MADRID (Reuters) – Authorities in Spain’s Madrid region on Wednesday requested urgent help to hire hundreds of foreign doctors and reinforce police, as they mulled widening a partial coronavirus lockdown to more areas as cases rise.
The region is the hardest-hit in Spain by a second wave of the coronavirus and has restricted movement between and within some districts that are home to about 850,000 people.
Ignacio Aguado, the deputy head of the regional government, told reporters the region needed 300 doctors from outside the European Union who had worked in the first wave of the pandemic, but could not hire them immediately due to complex regulations.
He also asked the central government for an additional 222 national police to enforce quarantines and fines in areas under partial lockdown.
On Monday, the region asked central government for help from the army to fight the coronavirus surge in and around the Spanish capital, where the partial lockdown of some poorer areas has prompted protests.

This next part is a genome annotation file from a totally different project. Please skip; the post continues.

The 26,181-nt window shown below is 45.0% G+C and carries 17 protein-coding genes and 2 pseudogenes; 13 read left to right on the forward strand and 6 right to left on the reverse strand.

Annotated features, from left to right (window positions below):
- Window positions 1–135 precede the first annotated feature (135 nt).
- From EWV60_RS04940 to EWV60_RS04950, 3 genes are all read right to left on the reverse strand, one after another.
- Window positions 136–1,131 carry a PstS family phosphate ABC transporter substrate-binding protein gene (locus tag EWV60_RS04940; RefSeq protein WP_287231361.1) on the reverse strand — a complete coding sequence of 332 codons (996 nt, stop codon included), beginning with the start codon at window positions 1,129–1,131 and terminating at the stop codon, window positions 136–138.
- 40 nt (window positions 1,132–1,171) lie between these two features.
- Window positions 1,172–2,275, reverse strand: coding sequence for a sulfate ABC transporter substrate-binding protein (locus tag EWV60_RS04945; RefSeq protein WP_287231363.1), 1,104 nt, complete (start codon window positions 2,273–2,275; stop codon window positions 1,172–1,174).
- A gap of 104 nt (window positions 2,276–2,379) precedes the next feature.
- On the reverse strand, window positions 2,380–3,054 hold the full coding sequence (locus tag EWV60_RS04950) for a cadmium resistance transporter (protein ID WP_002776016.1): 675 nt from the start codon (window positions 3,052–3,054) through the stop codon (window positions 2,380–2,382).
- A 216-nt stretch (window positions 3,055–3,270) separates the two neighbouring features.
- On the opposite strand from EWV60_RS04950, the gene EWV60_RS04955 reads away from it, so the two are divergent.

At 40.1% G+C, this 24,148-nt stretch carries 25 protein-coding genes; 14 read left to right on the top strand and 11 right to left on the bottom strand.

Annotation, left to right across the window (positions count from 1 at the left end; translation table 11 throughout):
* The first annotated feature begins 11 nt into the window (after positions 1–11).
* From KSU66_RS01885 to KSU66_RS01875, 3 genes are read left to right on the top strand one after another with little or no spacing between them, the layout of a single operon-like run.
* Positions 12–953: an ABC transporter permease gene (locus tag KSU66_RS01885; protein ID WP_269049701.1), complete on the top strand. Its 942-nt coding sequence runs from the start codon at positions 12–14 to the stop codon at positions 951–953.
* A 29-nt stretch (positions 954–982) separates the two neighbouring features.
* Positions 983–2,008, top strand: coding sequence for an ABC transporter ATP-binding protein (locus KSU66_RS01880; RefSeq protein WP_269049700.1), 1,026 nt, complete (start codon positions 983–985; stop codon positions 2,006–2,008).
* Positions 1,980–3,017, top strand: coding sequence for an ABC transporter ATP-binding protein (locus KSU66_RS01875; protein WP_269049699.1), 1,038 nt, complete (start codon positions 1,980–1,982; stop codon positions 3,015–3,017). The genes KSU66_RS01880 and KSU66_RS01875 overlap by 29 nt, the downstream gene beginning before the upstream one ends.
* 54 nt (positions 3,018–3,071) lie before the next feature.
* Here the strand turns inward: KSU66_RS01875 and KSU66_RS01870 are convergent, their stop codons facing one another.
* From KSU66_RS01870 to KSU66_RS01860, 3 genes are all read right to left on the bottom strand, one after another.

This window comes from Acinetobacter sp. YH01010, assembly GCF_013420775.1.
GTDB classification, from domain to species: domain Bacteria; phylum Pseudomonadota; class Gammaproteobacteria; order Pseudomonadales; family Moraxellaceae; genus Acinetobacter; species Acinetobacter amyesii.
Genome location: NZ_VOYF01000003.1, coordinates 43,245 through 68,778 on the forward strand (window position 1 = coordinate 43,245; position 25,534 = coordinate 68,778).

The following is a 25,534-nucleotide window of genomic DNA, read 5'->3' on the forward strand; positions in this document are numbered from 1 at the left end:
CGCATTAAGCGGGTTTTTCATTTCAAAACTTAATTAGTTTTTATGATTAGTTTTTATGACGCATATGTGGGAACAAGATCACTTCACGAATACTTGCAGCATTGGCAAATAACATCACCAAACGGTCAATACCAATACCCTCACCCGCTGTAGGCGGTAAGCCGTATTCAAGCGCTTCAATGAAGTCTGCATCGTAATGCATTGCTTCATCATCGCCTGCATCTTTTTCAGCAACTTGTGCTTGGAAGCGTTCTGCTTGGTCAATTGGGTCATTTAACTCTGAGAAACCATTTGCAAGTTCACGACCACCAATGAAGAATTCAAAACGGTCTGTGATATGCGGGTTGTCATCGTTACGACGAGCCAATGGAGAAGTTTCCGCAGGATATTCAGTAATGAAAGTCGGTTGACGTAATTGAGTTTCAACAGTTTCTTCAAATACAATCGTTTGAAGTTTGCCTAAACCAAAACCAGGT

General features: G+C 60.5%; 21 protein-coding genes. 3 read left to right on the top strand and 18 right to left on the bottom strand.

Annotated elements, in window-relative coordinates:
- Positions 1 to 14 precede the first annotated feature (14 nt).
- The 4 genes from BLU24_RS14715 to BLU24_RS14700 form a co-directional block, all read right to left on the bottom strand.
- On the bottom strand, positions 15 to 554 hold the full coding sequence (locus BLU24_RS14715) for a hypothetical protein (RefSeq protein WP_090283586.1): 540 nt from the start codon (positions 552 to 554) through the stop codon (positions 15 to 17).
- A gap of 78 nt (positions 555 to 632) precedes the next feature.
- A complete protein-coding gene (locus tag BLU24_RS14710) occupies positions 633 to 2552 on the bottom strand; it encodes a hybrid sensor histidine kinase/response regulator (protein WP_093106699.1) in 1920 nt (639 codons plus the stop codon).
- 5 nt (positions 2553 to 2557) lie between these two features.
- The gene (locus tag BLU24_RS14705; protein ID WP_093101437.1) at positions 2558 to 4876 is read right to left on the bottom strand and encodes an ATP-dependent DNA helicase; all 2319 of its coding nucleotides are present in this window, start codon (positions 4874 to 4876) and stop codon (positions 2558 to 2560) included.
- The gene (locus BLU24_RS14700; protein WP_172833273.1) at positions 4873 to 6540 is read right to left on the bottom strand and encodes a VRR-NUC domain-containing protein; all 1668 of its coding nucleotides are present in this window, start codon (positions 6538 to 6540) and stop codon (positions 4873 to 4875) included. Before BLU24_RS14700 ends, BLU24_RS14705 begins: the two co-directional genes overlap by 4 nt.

“We’ve decided to formally request logistical help from the military to install (hospital) tents, carry out tests and disinfection tasks in each of the areas under restrictions,” Aguado said on Wednesday.
Residents in the mostly lower-income neighbourhoods where infection rates are highest say the measures are inefficient and unfair.
“The battle against the virus is not in confining, it is in primary healthcare, where we can test for the positive and negative so we can confine the people who are truly infected,” said retiree Nieves Marcos from the Usera area, one of those under partial lockdown.
Regional health data showed on Tuesday the number of areas with contagion rates exceeding 1,000 per 100,000 people had grown by nearly 50% to 53. Officials said restrictions could be widened after a review this week and have not ruled out tougher measures.
Madrid accounts for about a third of coronavirus cases in Spain and has the highest share of hospital capacity occupied by COVID-19 patients.
Spain’s cumulative number of confirmed coronavirus infections has spiked since the end of a nationwide lockdown in late June and stands at 682,267 – the highest in Western Europe. More than 30,900 people have died of COVID-19.
Reporting by Inti Landauro, Guillermo Martinez, Clara-Laeila Laudette; Writing by Andrei Khalip; Editing by Janet Lawrence